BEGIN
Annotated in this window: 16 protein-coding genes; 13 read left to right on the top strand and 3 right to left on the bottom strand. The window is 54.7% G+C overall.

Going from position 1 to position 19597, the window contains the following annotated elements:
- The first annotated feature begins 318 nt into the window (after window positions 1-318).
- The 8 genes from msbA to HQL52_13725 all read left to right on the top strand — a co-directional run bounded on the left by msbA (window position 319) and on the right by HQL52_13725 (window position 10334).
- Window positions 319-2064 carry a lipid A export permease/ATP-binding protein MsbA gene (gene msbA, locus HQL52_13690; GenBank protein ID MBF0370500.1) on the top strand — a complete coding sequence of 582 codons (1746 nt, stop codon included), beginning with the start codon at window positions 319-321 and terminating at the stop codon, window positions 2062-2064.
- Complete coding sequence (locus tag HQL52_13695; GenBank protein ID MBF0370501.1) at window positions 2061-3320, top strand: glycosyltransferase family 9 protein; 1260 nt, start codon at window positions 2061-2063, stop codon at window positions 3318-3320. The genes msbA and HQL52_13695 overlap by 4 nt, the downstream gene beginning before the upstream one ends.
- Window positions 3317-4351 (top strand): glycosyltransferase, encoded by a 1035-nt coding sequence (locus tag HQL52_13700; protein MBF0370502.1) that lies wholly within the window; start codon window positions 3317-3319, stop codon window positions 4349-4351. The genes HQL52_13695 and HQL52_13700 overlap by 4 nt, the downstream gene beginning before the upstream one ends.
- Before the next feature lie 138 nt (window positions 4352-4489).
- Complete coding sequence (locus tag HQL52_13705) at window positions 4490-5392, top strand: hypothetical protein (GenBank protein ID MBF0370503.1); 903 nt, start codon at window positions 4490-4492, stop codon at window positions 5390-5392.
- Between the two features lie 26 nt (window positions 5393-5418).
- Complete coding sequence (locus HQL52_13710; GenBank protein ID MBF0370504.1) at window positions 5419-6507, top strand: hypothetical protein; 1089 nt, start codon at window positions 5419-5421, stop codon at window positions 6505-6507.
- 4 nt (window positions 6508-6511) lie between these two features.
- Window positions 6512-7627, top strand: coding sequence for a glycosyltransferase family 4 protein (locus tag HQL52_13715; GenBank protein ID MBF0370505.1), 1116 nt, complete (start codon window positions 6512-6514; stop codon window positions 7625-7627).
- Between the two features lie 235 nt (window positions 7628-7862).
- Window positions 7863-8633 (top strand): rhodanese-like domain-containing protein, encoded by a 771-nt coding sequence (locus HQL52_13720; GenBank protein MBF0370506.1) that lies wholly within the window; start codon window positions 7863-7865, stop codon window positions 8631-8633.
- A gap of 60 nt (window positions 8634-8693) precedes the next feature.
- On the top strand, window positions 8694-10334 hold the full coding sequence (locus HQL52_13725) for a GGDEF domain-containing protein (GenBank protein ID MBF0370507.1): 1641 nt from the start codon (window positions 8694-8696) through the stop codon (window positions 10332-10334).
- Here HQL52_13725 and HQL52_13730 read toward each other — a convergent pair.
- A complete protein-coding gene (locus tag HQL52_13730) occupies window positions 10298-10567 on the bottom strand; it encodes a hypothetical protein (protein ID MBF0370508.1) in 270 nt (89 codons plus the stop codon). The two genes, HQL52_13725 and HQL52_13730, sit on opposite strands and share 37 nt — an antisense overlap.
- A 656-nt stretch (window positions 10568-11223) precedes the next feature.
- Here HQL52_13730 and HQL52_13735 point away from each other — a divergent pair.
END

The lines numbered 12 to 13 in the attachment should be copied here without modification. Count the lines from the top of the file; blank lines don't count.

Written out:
- 4 nt (window positions 6508-6511) lie between these two features.
- Window positions 6512-7627, top strand: coding sequence for a glycosyltransferase family 4 protein (locus tag HQL52_13715; GenBank protein ID MBF0370505.1), 1116 nt, complete (start codon window positions 6512-6514; stop codon window positions 7625-7627).